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Clinical and molecular progress in hereditary paraganglioma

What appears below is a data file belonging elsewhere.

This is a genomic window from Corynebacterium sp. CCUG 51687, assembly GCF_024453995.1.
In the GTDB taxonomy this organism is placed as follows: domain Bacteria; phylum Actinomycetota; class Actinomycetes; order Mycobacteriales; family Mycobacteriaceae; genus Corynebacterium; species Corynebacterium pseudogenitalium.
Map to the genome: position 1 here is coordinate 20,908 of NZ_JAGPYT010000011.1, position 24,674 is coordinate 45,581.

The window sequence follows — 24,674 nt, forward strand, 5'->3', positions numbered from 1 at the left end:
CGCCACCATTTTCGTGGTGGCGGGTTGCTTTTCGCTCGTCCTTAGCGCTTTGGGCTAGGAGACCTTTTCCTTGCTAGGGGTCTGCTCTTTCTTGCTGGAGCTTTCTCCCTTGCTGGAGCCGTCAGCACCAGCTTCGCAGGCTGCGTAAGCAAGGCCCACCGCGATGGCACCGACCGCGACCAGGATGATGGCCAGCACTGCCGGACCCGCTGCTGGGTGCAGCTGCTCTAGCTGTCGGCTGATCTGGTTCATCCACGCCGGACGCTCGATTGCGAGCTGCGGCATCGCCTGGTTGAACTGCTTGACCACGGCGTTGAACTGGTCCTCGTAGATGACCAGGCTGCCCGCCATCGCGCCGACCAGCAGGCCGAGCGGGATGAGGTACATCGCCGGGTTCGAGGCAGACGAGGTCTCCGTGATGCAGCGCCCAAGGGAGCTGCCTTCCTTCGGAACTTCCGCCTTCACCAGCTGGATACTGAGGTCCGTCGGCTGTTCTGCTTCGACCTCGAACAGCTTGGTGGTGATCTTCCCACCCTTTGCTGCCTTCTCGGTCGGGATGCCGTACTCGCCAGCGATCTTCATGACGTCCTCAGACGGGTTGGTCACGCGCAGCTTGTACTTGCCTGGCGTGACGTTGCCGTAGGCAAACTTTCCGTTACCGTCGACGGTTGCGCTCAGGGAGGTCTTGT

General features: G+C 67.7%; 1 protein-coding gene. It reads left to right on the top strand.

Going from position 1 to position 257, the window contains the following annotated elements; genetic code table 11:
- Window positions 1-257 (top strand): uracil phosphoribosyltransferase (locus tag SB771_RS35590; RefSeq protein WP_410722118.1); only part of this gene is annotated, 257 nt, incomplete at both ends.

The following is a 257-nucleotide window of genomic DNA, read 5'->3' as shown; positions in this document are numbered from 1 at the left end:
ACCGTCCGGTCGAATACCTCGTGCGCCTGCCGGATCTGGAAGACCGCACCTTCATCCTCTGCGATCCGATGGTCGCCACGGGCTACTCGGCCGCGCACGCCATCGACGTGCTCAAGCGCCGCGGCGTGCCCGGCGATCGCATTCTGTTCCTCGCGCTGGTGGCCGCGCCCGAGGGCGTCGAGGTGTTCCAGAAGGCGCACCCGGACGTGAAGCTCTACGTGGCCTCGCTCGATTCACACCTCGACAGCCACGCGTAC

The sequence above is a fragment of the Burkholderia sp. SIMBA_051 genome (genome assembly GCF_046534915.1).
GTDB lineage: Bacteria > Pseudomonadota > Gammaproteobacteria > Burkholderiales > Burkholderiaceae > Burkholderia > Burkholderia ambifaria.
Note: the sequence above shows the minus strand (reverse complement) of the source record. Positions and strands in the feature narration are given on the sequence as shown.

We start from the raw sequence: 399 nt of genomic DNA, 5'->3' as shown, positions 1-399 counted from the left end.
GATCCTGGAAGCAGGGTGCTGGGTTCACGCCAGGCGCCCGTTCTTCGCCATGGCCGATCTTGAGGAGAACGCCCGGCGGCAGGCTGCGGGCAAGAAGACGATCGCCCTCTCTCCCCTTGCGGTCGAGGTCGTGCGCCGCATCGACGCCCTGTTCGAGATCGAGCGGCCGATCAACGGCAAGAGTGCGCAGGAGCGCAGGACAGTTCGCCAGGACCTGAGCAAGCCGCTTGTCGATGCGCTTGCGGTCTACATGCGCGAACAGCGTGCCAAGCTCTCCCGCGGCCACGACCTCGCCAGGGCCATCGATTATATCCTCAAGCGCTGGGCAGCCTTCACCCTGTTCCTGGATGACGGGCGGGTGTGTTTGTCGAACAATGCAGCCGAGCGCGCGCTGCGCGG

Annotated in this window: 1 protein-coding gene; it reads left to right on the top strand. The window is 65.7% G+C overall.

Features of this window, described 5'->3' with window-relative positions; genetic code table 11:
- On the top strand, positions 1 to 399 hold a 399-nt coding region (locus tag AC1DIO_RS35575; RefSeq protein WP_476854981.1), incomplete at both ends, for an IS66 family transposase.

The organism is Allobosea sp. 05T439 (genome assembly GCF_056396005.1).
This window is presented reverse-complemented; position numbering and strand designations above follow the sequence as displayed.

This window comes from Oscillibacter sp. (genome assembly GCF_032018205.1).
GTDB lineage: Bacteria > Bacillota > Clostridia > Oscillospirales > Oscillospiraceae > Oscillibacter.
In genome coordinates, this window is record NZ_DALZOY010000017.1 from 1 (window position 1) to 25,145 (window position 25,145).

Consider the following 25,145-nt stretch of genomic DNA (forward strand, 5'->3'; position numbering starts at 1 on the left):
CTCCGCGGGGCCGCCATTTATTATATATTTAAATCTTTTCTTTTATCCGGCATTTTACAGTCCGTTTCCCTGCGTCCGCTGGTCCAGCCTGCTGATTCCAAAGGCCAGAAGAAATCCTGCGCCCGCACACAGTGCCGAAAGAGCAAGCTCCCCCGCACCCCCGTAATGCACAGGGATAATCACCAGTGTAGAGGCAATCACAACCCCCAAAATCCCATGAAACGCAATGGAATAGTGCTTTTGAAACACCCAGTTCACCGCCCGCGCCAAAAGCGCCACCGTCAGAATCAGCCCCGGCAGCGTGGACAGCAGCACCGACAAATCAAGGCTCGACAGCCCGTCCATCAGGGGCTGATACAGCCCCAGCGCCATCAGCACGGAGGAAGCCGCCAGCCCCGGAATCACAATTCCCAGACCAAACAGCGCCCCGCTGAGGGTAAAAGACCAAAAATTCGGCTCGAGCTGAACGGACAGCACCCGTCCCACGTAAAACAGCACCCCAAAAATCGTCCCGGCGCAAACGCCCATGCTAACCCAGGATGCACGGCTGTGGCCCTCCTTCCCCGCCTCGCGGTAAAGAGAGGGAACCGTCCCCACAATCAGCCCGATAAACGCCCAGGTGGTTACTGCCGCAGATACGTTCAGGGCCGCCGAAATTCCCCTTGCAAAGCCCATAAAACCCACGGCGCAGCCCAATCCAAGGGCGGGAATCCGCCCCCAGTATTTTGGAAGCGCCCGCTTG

Hereditary paraganglioma (PGL) is characterised by genetic predisposition to the development of highly vascular tumours of the paraganglionic tissues and caused by germ line inactivating mutations in the SDHB, SDHC and SDHD subunits of mitochondrial succinate dehydrogenase enzyme complex (SDH; mitochondrial complex II). Recent studies have demonstrated that SDH gene mutations in germ line occur in at least 11% of non-familial head and neck paragangliomas, 8% of non-familial pheochromocytomas, 28% of malignant pheochromocytomas and 33% of extra-adrenal pheochromocytomas. An increasing amount of data suggest that PGL mutations lead to constitutive activation of hypoxia signalling pathways. Genetic and structural models suggest that SDH mutations cause an accumulation of succinate and reactive oxygen species (ROS) which might act as downstream signalling molecules that activate hypoxia inducible pathways. However, many fundamental aspects of PGL pathogenesis, including the mechanism of ROS accumulation, the imprinted transmission pattern of SDHD mutations, and the precise role of SDH in regulation of oxygen homeostasis, remain poorly understood.

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